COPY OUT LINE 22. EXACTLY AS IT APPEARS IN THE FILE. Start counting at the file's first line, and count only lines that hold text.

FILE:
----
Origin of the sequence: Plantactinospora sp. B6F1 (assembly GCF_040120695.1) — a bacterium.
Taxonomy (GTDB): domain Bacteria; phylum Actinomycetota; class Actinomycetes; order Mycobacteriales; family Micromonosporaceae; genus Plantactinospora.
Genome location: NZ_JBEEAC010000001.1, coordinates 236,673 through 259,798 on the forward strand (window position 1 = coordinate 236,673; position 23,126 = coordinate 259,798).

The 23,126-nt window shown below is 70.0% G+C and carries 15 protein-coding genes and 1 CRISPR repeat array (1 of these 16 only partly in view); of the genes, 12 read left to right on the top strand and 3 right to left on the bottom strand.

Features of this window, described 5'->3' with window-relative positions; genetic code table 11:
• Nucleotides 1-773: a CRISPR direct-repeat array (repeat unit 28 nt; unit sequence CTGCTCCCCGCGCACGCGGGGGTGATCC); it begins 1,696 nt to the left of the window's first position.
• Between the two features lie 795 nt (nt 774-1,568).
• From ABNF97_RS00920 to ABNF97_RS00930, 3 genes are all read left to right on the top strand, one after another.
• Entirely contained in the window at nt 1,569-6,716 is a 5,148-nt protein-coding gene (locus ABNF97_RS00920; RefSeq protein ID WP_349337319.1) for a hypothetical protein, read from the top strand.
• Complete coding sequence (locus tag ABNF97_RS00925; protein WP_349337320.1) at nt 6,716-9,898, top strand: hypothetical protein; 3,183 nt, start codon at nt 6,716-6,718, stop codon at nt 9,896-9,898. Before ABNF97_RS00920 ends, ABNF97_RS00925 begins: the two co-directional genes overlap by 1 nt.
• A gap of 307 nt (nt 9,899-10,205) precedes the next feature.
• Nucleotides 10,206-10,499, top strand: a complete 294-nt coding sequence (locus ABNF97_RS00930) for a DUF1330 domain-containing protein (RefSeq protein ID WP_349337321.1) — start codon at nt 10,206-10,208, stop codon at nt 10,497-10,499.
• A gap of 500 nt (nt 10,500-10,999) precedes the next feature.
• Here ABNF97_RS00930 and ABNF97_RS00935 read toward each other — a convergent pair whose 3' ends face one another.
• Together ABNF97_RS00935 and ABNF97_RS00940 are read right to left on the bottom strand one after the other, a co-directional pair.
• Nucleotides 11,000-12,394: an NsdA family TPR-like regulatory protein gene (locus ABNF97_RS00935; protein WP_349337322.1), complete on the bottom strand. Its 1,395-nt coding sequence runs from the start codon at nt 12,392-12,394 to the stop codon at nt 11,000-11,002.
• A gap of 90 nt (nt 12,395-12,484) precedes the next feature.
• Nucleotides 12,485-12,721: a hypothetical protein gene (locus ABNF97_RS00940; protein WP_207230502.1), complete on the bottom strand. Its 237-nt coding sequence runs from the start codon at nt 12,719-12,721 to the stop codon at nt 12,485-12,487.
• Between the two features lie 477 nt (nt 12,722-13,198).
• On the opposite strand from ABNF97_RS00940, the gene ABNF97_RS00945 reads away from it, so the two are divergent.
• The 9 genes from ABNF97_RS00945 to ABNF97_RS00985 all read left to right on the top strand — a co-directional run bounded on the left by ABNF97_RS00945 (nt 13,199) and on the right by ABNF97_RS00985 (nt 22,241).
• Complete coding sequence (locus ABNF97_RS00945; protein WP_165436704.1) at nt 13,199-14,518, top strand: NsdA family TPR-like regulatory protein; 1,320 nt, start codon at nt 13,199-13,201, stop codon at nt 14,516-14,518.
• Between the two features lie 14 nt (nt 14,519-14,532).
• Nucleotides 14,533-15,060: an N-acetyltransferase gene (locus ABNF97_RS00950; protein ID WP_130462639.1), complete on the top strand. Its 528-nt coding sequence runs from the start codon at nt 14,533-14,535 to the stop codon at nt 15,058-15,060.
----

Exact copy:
• Complete coding sequence (locus ABNF97_RS00945; protein WP_165436704.1) at nt 13,199-14,518, top strand: NsdA family TPR-like regulatory protein; 1,320 nt, start codon at nt 13,199-13,201, stop codon at nt 14,516-14,518.